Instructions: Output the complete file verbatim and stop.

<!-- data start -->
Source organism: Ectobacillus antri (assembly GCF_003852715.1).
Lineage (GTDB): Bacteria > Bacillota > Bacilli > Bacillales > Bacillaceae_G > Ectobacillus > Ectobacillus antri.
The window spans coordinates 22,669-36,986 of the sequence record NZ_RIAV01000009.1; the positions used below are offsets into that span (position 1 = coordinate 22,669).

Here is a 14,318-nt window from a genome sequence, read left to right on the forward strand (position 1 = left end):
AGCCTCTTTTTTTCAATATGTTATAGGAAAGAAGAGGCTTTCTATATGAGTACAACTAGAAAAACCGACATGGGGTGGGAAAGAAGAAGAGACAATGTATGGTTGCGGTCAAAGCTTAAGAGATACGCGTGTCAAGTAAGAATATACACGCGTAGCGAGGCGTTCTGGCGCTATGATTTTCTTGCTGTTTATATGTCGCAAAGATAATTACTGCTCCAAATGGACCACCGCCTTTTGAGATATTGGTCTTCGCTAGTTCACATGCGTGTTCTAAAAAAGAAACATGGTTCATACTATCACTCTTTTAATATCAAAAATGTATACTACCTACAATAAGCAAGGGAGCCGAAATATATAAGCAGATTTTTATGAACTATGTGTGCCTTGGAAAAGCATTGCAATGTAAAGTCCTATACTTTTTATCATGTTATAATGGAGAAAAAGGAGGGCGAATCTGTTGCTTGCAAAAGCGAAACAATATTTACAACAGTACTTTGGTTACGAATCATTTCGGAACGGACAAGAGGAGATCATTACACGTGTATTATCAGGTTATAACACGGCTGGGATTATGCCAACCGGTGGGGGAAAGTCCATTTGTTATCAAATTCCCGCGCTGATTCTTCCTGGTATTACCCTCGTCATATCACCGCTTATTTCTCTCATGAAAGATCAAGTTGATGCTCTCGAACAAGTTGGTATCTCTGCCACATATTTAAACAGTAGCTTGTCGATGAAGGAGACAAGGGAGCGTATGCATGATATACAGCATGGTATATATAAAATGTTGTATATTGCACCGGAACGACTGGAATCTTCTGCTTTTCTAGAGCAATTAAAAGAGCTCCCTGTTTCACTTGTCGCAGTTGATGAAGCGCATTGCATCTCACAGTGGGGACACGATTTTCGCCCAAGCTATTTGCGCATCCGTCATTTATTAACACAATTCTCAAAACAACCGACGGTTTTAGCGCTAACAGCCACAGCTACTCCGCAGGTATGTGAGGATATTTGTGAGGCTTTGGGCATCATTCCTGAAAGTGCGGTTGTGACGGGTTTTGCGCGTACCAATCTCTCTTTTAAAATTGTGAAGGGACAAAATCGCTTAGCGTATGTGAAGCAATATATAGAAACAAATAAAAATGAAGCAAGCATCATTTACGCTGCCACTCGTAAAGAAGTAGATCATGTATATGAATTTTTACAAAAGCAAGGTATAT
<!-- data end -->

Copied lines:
Source organism: Ectobacillus antri (assembly GCF_003852715.1).
Lineage (GTDB): Bacteria > Bacillota > Bacilli > Bacillales > Bacillaceae_G > Ectobacillus > Ectobacillus antri.
The window spans coordinates 22,669-36,986 of the sequence record NZ_RIAV01000009.1; the positions used below are offsets into that span (position 1 = coordinate 22,669).

Here is a 14,318-nt window from a genome sequence, read left to right on the forward strand (position 1 = left end):
AGCCTCTTTTTTTCAATATGTTATAGGAAAGAAGAGGCTTTCTATATGAGTACAACTAGAAAAACCGACATGGGGTGGGAAAGAAGAAGAGACAATGTATGGTTGCGGTCAAAGCTTAAGAGATACGCGTGTCAAGTAAGAATATACACGCGTAGCGAGGCGTTCTGGCGCTATGATTTTCTTGCTGTTTATATGTCGCAAAGATAATTACTGCTCCAAATGGACCACCGCCTTTTGAGATATTGGTCTTCGCTAGTTCACATGCGTGTTCTAAAAAAGAAACATGGTTCATACTATCACTCTTTTAATATCAAAAATGTATACTACCTACAATAAGCAAGGGAGCCGAAATATATAAGCAGATTTTTATGAACTATGTGTGCCTTGGAAAAGCATTGCAATGTAAAGTCCTATACTTTTTATCATGTTATAATGGAGAAAAAGGAGGGCGAATCTGTTGCTTGCAAAAGCGAAACAATATTTACAACAGTACTTTGGTTACGAATCATTTCGGAACGGACAAGAGGAGATCATTACACGTGTATTATCAGGTTATAACACGGCTGGGATTATGCCAACCGGTGGGGGAAAGTCCATTTGTTATCAAATTCCCGCGCTGATTCTTCCTGGTATTACCCTCGTCATATCACCGCTTATTTCTCTCATGAAAGATCAAGTTGATGCTCTCGAACAAGTTGGTATCTCTGCCACATATTTAAACAGTAGCTTGTCGATGAAGGAGACAAGGGAGCGTATGCATGATATACAGCATGGTATATATAAAATGTTGTATATTGCACCGGAACGACTGGAATCTTCTGCTTTTCTAGAGCAATTAAAAGAGCTCCCTGTTTCACTTGTCGCAGTTGATGAAGCGCATTGCATCTCACAGTGGGGACACGATTTTCGCCCAAGCTATTTGCGCATCCGTCATTTATTAACACAATTCTCAAAACAACCGACGGTTTTAGCGCTAACAGCCACAGCTACTCCGCAGGTATGTGAGGATATTTGTGAGGCTTTGGGCATCATTCCTGAAAGTGCGGTTGTGACGGGTTTTGCGCGTACCAATCTCTCTTTTAAAATTGTGAAGGGACAAAATCGCTTAGCGTATGTGAAGCAATATATAGAAACAAATAAAAATGAAGCAAGCATCATTTACGCTGCCACTCGTAAAGAAGTAGATCATGTATATGAATTTTTACAAAAGCAAGGTATAT